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Re: [PATCH 03/27] xfs: use write_cache_pages for writeback clustering

To: Johannes Weiner <jweiner@xxxxxxxxxx>
Subject: Re: [PATCH 03/27] xfs: use write_cache_pages for writeback clustering
From: Dave Chinner <david@xxxxxxxxxxxxx>
Date: Fri, 8 Jul 2011 19:54:56 +1000
Cc: Wu Fengguang <fengguang.wu@xxxxxxxxx>, Christoph Hellwig <hch@xxxxxxxxxxxxx>, Mel Gorman <mgorman@xxxxxxx>, "xfs@xxxxxxxxxxx" <xfs@xxxxxxxxxxx>, "linux-mm@xxxxxxxxx" <linux-mm@xxxxxxxxx>
In-reply-to: <20110706151229.GA1998@xxxxxxxxxx>
References: <20110629140109.003209430@xxxxxxxxxxxxxxxxxxxxxx> <20110629140336.950805096@xxxxxxxxxxxxxxxxxxxxxx> <20110701022248.GM561@dastard> <20110701041851.GN561@dastard> <20110701093305.GA28531@xxxxxxxxxxxxx> <20110701154136.GA17881@localhost> <20110704032534.GD1026@dastard> <20110706151229.GA1998@xxxxxxxxxx>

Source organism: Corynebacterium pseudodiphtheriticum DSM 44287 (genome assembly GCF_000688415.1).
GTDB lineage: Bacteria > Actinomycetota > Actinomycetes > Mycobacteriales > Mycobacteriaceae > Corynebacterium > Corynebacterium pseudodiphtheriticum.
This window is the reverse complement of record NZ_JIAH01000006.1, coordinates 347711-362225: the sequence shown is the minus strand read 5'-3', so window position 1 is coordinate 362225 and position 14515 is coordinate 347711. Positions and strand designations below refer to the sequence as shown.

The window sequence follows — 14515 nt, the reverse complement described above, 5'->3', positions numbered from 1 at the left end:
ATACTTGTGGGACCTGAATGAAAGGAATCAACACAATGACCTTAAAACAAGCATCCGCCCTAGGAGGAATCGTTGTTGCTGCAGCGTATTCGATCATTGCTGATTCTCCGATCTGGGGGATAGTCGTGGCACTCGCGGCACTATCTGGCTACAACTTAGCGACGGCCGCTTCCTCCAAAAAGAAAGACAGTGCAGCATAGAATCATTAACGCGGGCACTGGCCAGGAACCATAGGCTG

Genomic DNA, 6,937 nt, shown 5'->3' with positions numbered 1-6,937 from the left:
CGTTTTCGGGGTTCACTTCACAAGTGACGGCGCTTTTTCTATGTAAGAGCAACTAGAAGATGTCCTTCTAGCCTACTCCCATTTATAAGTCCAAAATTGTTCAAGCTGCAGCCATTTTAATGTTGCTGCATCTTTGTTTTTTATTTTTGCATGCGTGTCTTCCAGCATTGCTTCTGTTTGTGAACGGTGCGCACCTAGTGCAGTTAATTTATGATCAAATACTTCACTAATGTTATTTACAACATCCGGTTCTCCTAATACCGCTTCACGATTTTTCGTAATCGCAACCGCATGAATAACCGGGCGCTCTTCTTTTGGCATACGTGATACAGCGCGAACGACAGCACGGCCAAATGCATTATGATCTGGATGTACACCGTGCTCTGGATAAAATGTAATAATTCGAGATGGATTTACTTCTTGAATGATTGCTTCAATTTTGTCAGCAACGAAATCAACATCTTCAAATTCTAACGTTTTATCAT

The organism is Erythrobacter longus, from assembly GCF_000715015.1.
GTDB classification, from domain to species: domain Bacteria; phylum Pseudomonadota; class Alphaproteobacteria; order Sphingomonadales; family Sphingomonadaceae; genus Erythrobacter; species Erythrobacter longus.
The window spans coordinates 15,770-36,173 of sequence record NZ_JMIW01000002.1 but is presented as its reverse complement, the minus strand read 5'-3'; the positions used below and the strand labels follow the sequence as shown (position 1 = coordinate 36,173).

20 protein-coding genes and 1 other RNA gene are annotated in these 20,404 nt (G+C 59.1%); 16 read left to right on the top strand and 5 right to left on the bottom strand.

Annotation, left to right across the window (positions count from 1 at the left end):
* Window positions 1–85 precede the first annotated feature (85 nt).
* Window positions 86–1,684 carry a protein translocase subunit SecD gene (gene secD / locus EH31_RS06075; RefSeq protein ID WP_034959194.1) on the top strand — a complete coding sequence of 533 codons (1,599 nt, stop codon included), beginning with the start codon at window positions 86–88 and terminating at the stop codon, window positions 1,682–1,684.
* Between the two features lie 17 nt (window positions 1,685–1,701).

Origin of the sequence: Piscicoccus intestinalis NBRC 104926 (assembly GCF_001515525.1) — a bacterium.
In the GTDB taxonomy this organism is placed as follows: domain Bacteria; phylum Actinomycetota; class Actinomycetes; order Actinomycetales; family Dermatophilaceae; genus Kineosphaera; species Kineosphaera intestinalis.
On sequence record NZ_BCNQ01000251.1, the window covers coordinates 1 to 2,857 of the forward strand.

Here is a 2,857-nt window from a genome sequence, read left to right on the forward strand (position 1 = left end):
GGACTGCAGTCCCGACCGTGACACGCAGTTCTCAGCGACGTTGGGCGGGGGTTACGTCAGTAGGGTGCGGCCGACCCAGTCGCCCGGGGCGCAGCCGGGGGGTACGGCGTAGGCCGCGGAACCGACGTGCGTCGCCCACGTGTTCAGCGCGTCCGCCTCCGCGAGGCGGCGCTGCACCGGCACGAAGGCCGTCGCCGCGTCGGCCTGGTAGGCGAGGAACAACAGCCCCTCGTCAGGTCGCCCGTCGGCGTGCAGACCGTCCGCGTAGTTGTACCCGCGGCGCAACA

User-agent: Mutt/1.5.20 (2009-06-14)
On Wed, Jul 06, 2011 at 05:12:29PM +0200, Johannes Weiner wrote:
> On Mon, Jul 04, 2011 at 01:25:34PM +1000, Dave Chinner wrote:
> > On Fri, Jul 01, 2011 at 11:41:36PM +0800, Wu Fengguang wrote:
> > We have to remember that memory reclaim is doing LRU reclaim and the
> > flusher threads are doing "oldest first" writeback. IOWs, both are trying
> > to operate in the same direction (oldest to youngest) for the same
> > purpose.  The fundamental problem that occurs when memory reclaim
> > starts writing pages back from the LRU is this:
> > 
> >     - memory reclaim has run ahead of IO writeback -
> > 
> > The LRU usually looks like this:
> > 
> >     oldest                                  youngest
> >     +---------------+---------------+--------------+
> >     clean           writeback       dirty
> >                     ^               ^
> >                     |               |
> >                     |               Where flusher will next work from
> >                     |               Where kswapd is working from
> >                     |
> >                     IO submitted by flusher, waiting on completion
> > 
> > 
> > If memory reclaim is hitting dirty pages on the LRU, it means it has
> > got ahead of writeback without being throttled - it's passed over